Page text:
The Land Down Under

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From warm, white sandy beaches and lush, green mountainous terrain, the islands of the South Pacific will have you wide-eyed with wanderlust, and ready to book your next adventure.
 
Here’s a look at some of the most exotic islands Australia and New Zealand have to offer.
 

Australia

Fraser Island

Fraser Island is like something out of a Lewis Carroll novel, and probably one to add to the bucket list. It’s the largest sand island in the world at 123 kilometres long and 22 kilometres wide, but here’s the kicker – it’s the only place in the world where 200-metre tall rain forests sprout directly from the sand dunes. 

 

Phillip Island

Phillip Island is the perfect place to enjoy rare sightings of Australia’s most loved little critters, not to mention a seaside holiday escape just 140km from Melbourne. Known for its pristine white sandy beaches, Phillip Island gives you the feeling that you’re all alone on your very own private piece of paradise.
 

Moreton Island

Keeping with the sand and surf theme, Moreton Island offers a blissful tropical escape of unspoilt beaches, sand dunes perfect for bundu-bashing experiences, and a variety of protected lagoons and bushlands waiting to be explored.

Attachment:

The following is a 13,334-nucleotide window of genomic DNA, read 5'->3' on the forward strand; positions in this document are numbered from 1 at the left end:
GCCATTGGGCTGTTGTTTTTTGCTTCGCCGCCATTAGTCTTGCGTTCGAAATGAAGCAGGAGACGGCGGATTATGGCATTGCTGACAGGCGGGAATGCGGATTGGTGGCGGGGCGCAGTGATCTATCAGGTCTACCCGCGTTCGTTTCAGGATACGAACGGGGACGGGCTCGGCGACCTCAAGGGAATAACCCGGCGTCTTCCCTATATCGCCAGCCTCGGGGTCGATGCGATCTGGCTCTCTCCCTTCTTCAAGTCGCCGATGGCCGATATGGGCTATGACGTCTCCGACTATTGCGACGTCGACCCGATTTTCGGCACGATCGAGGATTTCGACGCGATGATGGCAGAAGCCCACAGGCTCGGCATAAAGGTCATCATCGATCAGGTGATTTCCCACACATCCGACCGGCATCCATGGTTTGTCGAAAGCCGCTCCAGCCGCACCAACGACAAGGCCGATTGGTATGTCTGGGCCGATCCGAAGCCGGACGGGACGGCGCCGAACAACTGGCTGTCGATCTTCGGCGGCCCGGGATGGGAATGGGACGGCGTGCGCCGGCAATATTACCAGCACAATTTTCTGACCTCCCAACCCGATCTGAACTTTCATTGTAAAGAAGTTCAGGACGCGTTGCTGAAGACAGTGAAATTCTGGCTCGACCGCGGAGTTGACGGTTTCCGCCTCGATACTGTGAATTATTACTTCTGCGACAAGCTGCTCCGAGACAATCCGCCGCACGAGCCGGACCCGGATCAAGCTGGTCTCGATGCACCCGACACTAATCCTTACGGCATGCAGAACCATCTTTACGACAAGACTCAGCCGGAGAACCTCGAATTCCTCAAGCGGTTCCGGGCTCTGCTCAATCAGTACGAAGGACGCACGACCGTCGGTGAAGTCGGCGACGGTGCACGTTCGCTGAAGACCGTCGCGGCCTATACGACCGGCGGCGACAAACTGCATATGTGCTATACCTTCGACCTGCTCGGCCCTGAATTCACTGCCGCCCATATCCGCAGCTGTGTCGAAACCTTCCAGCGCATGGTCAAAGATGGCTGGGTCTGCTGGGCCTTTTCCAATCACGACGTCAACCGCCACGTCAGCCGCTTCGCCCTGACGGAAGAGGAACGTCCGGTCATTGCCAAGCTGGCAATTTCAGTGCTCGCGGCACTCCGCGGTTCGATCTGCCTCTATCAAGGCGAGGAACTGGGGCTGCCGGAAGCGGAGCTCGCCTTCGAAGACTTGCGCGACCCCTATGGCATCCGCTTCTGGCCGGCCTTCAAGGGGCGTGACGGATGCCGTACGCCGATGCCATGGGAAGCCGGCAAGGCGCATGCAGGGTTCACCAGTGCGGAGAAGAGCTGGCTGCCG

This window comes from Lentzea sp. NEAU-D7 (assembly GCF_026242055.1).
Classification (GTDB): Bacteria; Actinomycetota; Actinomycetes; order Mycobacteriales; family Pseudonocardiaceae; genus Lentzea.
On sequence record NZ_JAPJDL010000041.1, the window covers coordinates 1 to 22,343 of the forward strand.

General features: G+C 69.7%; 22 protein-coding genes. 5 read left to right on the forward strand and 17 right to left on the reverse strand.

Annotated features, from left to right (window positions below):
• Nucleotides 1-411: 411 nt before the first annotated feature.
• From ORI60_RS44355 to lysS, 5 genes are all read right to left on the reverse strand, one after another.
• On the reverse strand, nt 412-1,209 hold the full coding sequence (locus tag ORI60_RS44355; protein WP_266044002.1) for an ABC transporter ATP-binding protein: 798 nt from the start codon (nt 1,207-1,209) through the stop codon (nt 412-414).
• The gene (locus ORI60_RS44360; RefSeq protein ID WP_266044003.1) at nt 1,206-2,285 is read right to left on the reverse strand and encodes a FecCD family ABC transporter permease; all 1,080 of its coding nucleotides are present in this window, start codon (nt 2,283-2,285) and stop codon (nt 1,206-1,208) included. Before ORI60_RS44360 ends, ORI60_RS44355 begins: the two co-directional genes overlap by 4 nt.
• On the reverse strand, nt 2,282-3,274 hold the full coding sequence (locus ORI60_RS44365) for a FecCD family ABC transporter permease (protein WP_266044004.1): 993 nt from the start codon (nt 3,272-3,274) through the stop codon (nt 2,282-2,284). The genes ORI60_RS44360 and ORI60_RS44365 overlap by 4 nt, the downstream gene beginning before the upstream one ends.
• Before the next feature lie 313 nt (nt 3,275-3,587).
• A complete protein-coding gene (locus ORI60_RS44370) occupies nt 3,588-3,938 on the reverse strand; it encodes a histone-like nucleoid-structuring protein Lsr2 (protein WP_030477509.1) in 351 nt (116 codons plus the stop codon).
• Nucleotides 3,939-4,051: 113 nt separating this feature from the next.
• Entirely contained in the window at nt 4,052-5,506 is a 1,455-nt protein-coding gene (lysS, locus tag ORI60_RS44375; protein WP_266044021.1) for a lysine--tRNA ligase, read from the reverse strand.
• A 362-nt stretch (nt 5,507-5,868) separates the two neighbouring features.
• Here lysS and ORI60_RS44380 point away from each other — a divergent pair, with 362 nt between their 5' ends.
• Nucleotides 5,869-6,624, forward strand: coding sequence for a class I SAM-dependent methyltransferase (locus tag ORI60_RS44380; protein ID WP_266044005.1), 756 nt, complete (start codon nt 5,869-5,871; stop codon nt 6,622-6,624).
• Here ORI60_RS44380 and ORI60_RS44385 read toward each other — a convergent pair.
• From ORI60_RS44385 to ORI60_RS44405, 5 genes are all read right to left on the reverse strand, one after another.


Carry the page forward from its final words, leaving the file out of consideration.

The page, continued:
New Zealand

Waiheke Island

Considered the Hamptons of New Zealand, Waiheke Island offers a luxury getaway from the hustle and bustle of Auckland city in a secluded, intimate environment. The Island is situated just 35 minutes from the city, and despite its proximity to urban activity, Waiheke has managed to maintain its sense of remoteness from the world. 
 
d’Urville Island

d’Urville is around half the size of the Great Barrier, perfect for diving, fishing, swimming and experiencing nature up close. Separated from the mainland by the choppy French Pass, the Island is only accessible by water taxi. 

  

Ulva Island

Ulva Island is one of the few islands of its kind in New Zealand and is home to a number of rare and endangered bird species, including weka, kakariki, tui, bellbirds, wood pigeons, fantail, and saddleback. 

Photography Supplied, Fay Looney and Peter Morath